We recently discussed the advantages of creating a private label, including the ability to innovate and strengthen company ethos and social missions. No endeavor, however, is without its share of challenges, so we asked the experts about the possible downsides of private label.
Don’t let MOQs keep you out of the game
One of the biggest challenges for many retailers in terms of executing a private label is navigating minimum order quantities (MOQs)—even large grocery store chains find them difficult to meet. Often, it’s not that the store can’t sell the product; rather, it’s a matter of maximum utilization of warehouse space. Retailers would rather purchase two to three weeks' worth of safety stock and adjust to supply and demand than have products sitting in a warehouse collecting dust.
With creativity and determination, however, you can make MOQs work for you. Kim Greenfeld, who developed and launched thousands of private-label SKUs and now heads her own private label consulting firm, advises seeking out smaller producers with lower minimums and more flexibility.
“Growing a brand is expensive because of slotting fees,” said Greenfeld. “I always tell startups: If you partner with the right people, you can take the money you make private labeling for retailers and put it right back into your brand.”
And remember, everything in private label, including MOQs, is negotiable. Ask if you can meet the minimum by ordering a combination of products or flavors instead of one SKU, or if there is a discount for first-time orders.
Choose your manufacturer wisely
Another challenge for retailers looking to private label is choosing the right manufacturer. Do your research and find out who’s making what for whom. If you know a brand is behind a private label whose success you would like to emulate, follow up.
Obviously, potential manufacturers should be vetted for safety, quality and coercive labor practices. Beyond that, said Jeremiah C. McElwee, chief merchandising officer at Thrive Market, “I look for someone who is transparent, speaks the language of partnership and is aligned from a values standpoint. They must be willing to explore regenerative, organic and other sustainable practices—we know within a few moments who has the potential to be a real partner and who won’t be able to meet us where we want to go.”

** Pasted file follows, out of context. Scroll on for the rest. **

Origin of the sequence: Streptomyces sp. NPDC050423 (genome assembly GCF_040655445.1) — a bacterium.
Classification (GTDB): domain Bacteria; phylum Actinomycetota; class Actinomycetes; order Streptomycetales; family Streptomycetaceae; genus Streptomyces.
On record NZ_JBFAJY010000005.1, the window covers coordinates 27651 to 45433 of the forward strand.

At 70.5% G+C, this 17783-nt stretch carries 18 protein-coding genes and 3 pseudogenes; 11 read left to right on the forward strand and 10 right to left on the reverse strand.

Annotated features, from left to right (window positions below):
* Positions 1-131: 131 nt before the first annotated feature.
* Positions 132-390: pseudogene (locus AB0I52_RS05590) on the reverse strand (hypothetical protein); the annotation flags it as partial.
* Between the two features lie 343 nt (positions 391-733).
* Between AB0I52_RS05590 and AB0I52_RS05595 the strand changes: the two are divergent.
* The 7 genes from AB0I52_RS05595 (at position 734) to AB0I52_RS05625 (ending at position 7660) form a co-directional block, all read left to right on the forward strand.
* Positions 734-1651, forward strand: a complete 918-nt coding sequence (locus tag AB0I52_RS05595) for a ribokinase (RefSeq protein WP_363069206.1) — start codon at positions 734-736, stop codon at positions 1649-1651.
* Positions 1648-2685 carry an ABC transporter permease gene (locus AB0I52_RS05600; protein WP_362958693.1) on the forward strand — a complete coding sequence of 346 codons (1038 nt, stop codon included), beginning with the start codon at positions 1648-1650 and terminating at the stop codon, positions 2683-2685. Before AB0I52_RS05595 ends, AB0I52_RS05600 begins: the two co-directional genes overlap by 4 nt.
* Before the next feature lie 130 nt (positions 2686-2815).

Retailers can also look for partnerships at Private Label Manufacturers Association trade shows, or even through a targeted Google search.
Changing consumer perception is key
In the early days of private label, many store-brand items were introduced in a manner that was apologetic. “Generic” products seemed like an obligation or worse, an afterthought.
Though times are definitely changing—as evidenced by private label’s 4% sales growth compared to a 2% increase in CPG sales in 2019—there’s still much room for improvement.
Denis Ring, founder of OCHO Candy and the mastermind behind Whole Foods’s 365 Everyday Value private label launch in the '90s, says it’s all about changing consumer perceptions.
“The questions retailers must ask are: How do you differentiate your brand from all the other store brands in a given region? How do you package it in a way that is attractive? How do you create a brand that people are not embarrassed about using, but instead, they celebrate it?”
Greenfeld recalled a story about a dinner party in France where the host proudly informed her guests that the lovely salmon in puffed pastry she served as a main course was in fact a frozen entree from Picard Surgelés. The beloved French private label keeps customers engaged by introducing hundreds of new SKUs each year. A quick Google search revealed Pickard’s dinner party-worthy freezer delicacies are legendary indeed.
“It’s the most successful private label ever,” said Greenfeld.
The glass-half-full future of private label
Looking ahead to post-pandemic purchasing patterns, our experts agree that the future of private label is bright. High unemployment rates mean people will be looking for value, and if done right, private label allows consumers to purchase quality products at an affordable price.
“With COVID-19, there have been so many supply chain hiccups that it’s encouraged people to try a store brand simply because it was available,” said McElwee.
As the industry continues to adapt to the economy, more online purchasing behaviors and branding opportunities, expect private label to continue its impressive sales growth.